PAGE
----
|M.Sc Student||Ayelet Davidovitch|
|Subject||The Institutionalization of a New Medical Area|
|Department||Department of Industrial Engineering and Management||Supervisor||Professor Goldberg Albert|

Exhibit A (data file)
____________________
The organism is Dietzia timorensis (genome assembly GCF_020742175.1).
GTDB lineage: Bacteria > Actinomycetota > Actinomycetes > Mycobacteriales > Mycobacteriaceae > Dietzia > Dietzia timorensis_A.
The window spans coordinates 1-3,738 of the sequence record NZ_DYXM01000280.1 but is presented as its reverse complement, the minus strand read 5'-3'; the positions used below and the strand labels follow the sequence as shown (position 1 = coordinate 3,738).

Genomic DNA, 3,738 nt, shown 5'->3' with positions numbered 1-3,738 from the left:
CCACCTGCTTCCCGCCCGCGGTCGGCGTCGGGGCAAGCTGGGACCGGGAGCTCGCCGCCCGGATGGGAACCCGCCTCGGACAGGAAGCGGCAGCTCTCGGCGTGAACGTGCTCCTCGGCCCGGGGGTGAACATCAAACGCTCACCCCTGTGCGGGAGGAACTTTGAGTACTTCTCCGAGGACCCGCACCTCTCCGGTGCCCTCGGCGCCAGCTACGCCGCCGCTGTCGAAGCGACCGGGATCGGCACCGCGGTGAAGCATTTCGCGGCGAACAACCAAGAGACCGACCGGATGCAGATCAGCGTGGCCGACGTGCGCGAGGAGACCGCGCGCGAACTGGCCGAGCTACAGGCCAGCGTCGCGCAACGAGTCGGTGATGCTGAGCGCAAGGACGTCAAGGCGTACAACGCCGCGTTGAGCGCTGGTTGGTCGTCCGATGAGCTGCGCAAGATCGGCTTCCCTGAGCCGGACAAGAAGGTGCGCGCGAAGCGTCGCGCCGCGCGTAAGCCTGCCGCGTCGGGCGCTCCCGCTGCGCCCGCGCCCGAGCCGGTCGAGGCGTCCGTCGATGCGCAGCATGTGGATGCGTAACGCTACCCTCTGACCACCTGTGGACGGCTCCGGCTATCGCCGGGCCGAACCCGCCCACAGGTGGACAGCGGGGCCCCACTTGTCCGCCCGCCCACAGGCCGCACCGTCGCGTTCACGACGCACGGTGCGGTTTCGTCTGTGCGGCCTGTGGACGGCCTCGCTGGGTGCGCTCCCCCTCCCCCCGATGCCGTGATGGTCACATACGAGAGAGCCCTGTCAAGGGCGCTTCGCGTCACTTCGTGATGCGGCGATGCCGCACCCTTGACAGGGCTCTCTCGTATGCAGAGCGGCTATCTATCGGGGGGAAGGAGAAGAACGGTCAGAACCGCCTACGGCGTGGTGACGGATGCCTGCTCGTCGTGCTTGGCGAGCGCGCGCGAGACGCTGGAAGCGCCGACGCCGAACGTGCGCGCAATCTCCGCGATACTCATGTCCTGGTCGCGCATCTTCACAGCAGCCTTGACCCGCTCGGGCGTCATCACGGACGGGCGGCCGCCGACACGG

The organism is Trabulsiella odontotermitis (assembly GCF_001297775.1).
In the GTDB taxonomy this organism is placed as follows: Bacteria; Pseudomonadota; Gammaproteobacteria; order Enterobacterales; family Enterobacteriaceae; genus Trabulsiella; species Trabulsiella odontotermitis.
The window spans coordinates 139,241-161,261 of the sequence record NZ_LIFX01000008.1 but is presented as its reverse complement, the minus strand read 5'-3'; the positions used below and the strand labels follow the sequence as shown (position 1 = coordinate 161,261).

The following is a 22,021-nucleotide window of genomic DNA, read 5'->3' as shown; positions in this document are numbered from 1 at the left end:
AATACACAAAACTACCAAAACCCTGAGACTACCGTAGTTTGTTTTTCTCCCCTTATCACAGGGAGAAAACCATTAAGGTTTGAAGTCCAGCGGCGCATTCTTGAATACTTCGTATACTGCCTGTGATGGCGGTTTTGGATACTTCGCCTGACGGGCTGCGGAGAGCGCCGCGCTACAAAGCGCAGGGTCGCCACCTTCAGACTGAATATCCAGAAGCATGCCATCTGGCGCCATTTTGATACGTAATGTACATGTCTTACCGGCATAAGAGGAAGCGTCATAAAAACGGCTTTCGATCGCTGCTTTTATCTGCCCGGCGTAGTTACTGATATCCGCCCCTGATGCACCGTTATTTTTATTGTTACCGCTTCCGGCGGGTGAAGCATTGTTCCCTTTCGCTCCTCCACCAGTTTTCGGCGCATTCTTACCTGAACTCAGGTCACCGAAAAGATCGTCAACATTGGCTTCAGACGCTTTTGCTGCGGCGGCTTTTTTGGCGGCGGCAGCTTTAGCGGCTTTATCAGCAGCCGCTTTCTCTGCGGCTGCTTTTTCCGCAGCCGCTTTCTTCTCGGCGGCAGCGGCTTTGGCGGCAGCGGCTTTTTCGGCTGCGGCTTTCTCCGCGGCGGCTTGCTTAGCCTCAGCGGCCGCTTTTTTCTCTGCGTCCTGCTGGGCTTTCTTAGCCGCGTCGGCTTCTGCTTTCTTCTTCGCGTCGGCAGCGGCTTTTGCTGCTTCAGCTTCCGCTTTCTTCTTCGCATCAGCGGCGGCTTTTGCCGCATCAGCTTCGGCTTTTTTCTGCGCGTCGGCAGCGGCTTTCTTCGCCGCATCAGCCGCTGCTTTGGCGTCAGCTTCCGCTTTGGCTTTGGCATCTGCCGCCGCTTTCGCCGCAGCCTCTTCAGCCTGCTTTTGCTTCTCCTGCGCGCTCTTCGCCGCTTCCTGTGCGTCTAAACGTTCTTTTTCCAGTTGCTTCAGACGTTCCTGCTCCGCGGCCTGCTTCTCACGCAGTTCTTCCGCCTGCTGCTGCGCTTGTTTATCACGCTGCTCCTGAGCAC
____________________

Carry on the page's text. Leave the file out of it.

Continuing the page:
The research examined the institutionalization of a new medical area - diagnosis and treatment of sleep apnea syndrome. Central to the study was the mapping of a time frame during which the medical community adopted the new specialization. The research focused on three institutional pillars: 1) The regulative pillar based on rule-setting, monitoring and sanctions. 2) The normative pillar based on norms and values, 3) The cognitive pillar representing interpretations of the environment and the understanding of taken-for-grantedness. A bibiliometric analysis of publication on sleep apnea during 1978-2001 reveals the importance of norms and national culture. The United States proved central to the diffusion of the new specialization of sleep apnea. The regulative pillar was based on an interaction between federal research policy, funding patterns, and the development of sleep apnea research. From the normative point of the view, the involvement of industrialized countries with advanced norms was higher than other countries. Authorship patterns in different countries revealed the contribution of universities in sleep apnea literature. The construction of a cognitive pillar was demonstrated through an increase in the number of sleep departments and laboratories engaged in the research. In addition, articles on sleep apnea were more common among pulmonary physicians, otolaryngologists and neurologists. The choice of treatments in sleep apnea proved to be more influenced by national culture than by treatment approaches. Despite the rising profile of sleep apnea in the medical literature and the frequency of references to the syndrome, the process of institutionalization is still in an early phase of development.